Modern medical care would not be possible without a safe and available blood supply. With the population aging and more medical uses for blood each year, the demand for safe blood and blood products continues to grow. Even though millions of blood units are collected each year, more seems always to be needed in developed nations, and the need is even greater in developing nations, which typically do not have well-regulated and well-organized national voluntary donor systems. Voluntary donation is the proven key to a safe blood supply. For example, from 1970 to 2000 the United States instituted a national voluntary system and the overall risk of acquiring a transfusion-transmitted infection dropped from 1 in 70,000 to 1 in 11.15 million units transfused. For hepatitis B, the risk dropped from one in 855 to one in 138,700 units transfused. (Compare this with the risk of dying from motorcycling, which is one in 50 per person per year, and from playing soccer, which is one in 5000 per person per year.) Regardless of whether a blood unit is contaminated with a well-characterized infectious agent such as malaria or a newly recognized one like HIV or Babesia microti, the likely causes of the human infection and entry into the blood supply include intravenous drug use with needle sharing, high-risk multiple-partner sexual activity, exposure to insect vectors, travel, population migration, and medical negligence. Each of these factors may be influenced by economic, political, and social conditions. While laboratory testing to uncover infectious agents in the blood supply is constantly improving, there probably never will be a fully effective laboratory test for every infectious disease that can be transmitted by blood transfusion, particularly if the infections are very recent with a low micro-organism burden. Moreover, the next infectious threat is likely to be present in asymptomatic blood donors before an effective diagnostic test is developed for it. The blood system's safety therefore is based on relatively low-cost, low-technology public health strategies: altruistic donation, public education, rigorous professional training, continuous epidemiological surveillance, and consistent frontline screening of prospective donors before they give blood.

The mass production and distribution of food is one of the great triumphs of the twentieth century. A hundred years ago, about 40 percent of the population in the United States lived and worked on family farms where food animals were raised in small herds, slaughtered locally, and, without refrigeration, could be transported only a short distance. Now food production and distribution are highly industrialized, and an unprecedented variety and quantity of products are transported over large distances. While safer and less expensive than ever before, the mass production, co-mingling and shipment of food products over large distances and across international borders has the potential for producing large-scale outbreaks of infectious diseases. For example, a single contaminated batch of mozzarella cheese from one small producer shredded into products by four other manufacturers created a multi-state outbreak of salmonellosis. One hamburger patty can have meat from hundreds of different cows. Even though agricultural products require extensive handling, at present the United States does not have microbiological regulatory criteria for fresh produce. Between 1977 and 1997, outbreaks due to fresh produce increased 10-fold. While food contamination is most common and serious in developing nations, it should be no surprise that even in a developed one like the United States about 20 percent of the population contracts acute gastroenteritis each year. While most cases of diarrhea are self-limited, there also are serious cases of hepatitis, sepsis, meningitis, and even paralysis. The spread of well-known food-borne diseases like typhoid fever by cooks and food handlers (for example, Typhoid Mary) have largely been eliminated in the developed world, but serious new pathogens have emerged such as non-typhoidal, drug-resistant strains of S. yphimurium. New and emerging food-borne pathogens continue to be recognized, and almost surely more will arise in the future.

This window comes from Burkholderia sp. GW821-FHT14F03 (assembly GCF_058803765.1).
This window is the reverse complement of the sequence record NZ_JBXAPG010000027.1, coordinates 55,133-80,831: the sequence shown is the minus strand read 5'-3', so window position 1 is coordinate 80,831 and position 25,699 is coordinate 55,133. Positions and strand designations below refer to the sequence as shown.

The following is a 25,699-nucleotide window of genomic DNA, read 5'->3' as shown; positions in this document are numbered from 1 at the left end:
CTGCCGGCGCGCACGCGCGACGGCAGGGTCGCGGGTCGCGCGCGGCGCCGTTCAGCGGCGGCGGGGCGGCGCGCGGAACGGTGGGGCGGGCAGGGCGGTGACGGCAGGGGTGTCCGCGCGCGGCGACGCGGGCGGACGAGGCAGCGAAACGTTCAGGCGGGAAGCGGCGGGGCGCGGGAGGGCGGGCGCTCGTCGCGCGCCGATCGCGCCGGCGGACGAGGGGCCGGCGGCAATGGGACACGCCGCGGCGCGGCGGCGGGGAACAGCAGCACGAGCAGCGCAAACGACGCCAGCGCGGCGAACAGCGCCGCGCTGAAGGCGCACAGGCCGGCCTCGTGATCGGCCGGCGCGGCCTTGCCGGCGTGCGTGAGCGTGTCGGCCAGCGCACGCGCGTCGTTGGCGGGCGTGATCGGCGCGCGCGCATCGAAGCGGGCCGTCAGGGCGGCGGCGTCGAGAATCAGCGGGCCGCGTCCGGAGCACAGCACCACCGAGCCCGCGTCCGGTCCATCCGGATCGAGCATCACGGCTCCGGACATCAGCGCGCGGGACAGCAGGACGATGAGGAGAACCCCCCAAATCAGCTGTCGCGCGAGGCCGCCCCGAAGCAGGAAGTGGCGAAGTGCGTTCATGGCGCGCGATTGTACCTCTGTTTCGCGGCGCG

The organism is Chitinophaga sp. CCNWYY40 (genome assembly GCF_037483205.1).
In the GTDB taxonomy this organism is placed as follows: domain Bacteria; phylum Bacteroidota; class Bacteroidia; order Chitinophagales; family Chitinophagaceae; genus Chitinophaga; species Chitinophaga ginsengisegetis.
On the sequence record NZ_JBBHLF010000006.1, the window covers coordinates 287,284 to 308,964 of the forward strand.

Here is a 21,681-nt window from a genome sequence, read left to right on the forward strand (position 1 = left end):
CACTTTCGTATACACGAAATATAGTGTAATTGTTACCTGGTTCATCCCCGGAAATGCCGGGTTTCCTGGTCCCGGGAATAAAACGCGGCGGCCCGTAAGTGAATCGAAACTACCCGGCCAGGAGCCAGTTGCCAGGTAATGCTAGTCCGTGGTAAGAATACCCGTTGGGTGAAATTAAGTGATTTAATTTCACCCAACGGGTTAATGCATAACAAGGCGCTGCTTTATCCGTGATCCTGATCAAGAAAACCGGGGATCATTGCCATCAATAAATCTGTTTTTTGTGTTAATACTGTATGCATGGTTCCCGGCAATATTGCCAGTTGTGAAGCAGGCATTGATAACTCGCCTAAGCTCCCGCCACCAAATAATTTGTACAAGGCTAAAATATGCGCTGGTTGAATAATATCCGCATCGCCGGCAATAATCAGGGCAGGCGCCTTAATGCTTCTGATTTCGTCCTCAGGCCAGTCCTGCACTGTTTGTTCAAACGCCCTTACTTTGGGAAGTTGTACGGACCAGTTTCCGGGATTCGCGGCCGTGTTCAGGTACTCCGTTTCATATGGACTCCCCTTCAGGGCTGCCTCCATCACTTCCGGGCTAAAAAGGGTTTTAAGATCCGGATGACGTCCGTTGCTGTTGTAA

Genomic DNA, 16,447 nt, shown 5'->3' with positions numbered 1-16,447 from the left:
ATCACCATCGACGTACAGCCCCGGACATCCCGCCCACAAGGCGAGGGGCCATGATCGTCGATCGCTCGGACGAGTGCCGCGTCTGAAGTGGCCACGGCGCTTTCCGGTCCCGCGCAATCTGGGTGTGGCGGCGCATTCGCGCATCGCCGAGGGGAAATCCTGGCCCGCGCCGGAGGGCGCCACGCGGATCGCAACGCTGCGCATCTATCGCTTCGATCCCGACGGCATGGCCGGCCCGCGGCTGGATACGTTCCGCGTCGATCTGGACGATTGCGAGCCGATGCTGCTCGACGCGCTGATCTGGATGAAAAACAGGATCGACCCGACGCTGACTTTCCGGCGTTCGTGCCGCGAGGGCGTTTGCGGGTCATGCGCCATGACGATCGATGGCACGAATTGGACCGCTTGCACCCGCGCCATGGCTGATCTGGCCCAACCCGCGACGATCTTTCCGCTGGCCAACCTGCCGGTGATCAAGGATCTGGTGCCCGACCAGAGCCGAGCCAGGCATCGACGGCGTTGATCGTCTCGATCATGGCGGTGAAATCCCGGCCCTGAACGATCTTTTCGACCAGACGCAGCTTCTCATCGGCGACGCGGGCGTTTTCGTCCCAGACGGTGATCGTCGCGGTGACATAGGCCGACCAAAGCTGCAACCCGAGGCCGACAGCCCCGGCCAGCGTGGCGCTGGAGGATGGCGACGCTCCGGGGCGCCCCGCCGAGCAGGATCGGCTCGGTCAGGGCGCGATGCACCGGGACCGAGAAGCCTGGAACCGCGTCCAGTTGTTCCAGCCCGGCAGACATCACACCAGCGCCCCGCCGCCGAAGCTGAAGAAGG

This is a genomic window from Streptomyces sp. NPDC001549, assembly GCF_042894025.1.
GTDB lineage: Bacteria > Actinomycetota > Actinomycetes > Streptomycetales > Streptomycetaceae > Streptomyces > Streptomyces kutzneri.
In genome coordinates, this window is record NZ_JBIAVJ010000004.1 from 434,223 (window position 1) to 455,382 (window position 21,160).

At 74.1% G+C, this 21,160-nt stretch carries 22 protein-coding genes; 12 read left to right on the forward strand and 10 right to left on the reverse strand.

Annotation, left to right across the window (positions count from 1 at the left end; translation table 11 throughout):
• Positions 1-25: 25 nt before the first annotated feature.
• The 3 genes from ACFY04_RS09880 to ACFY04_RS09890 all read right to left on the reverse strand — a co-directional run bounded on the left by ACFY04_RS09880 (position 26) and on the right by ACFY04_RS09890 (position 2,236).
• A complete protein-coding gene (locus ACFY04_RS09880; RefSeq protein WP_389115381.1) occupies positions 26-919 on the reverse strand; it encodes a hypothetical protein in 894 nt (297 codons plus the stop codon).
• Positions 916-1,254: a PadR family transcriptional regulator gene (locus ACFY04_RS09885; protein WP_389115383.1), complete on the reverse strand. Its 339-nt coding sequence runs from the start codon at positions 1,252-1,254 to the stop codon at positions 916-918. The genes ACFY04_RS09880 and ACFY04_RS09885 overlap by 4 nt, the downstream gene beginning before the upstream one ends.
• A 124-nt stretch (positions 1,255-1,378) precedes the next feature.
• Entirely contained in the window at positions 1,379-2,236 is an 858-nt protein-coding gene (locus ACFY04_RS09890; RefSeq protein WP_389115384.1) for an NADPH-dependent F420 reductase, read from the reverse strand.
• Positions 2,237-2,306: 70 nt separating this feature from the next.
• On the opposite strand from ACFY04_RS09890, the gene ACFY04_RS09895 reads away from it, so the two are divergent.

The discovery and widespread use of antibiotics is one of the most important advances in humankind's history, but it also has had the unavoidable downside of creating an environment for drug-resistant bacteria developing a selective advantage. Antibiotic resistance and nosocomial infection are now significant threats to global health. Hospitals are a major source of the problem because they must use antibiotics regularly to care for increasingly ill and elderly patients. Another factor is the inappropriate outpatient use of antibiotics to treat self-limited illnesses such as viral upper respiratory infections. The overuse and misuse of antibiotics is also common where they are sold without a prescription. Drug pricing is another factor - for example, France has some of the lowest drug prices in Europe but also one of the highest per capita rates of use of antibiotics. Some believe that the most significant problem is in agriculture, where millions of pounds of antibiotics are used each year to treat sick animals, prevent infection in herds raised in close proximity, and promote growth. Animal husbandry has found that sub-therapeutic use of oral antibiotics is associated with rapid animal growth, but these doses are ideal for selecting resistant bacterial mutants.